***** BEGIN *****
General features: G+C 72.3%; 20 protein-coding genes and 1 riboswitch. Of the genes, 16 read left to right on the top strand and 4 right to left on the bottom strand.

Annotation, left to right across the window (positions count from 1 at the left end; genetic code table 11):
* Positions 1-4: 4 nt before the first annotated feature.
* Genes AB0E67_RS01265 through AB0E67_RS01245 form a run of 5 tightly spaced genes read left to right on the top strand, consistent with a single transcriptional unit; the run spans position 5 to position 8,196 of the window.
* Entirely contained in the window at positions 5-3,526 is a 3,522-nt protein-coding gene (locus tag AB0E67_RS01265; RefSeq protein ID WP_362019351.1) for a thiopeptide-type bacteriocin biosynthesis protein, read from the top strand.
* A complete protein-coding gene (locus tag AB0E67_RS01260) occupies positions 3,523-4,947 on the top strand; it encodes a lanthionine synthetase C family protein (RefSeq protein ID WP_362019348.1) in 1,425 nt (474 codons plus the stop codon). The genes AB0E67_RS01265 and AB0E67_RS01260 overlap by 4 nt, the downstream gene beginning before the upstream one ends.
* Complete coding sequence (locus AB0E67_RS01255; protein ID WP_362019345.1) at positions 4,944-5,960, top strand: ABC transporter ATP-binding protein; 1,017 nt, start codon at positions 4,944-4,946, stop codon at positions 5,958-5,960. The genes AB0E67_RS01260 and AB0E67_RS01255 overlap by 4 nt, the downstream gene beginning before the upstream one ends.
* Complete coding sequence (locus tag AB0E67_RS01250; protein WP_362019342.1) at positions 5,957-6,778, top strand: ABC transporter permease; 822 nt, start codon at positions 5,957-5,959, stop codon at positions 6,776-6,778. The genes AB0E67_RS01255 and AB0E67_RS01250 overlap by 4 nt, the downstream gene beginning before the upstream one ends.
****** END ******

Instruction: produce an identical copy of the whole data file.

General features: G+C 72.3%; 20 protein-coding genes and 1 riboswitch. Of the genes, 16 read left to right on the top strand and 4 right to left on the bottom strand.

Annotation, left to right across the window (positions count from 1 at the left end; genetic code table 11):
* Positions 1-4: 4 nt before the first annotated feature.
* Genes AB0E67_RS01265 through AB0E67_RS01245 form a run of 5 tightly spaced genes read left to right on the top strand, consistent with a single transcriptional unit; the run spans position 5 to position 8,196 of the window.
* Entirely contained in the window at positions 5-3,526 is a 3,522-nt protein-coding gene (locus tag AB0E67_RS01265; RefSeq protein ID WP_362019351.1) for a thiopeptide-type bacteriocin biosynthesis protein, read from the top strand.
* A complete protein-coding gene (locus tag AB0E67_RS01260) occupies positions 3,523-4,947 on the top strand; it encodes a lanthionine synthetase C family protein (RefSeq protein ID WP_362019348.1) in 1,425 nt (474 codons plus the stop codon). The genes AB0E67_RS01265 and AB0E67_RS01260 overlap by 4 nt, the downstream gene beginning before the upstream one ends.
* Complete coding sequence (locus AB0E67_RS01255; protein ID WP_362019345.1) at positions 4,944-5,960, top strand: ABC transporter ATP-binding protein; 1,017 nt, start codon at positions 4,944-4,946, stop codon at positions 5,958-5,960. The genes AB0E67_RS01260 and AB0E67_RS01255 overlap by 4 nt, the downstream gene beginning before the upstream one ends.
* Complete coding sequence (locus tag AB0E67_RS01250; protein WP_362019342.1) at positions 5,957-6,778, top strand: ABC transporter permease; 822 nt, start codon at positions 5,957-5,959, stop codon at positions 6,776-6,778. The genes AB0E67_RS01255 and AB0E67_RS01250 overlap by 4 nt, the downstream gene beginning before the upstream one ends.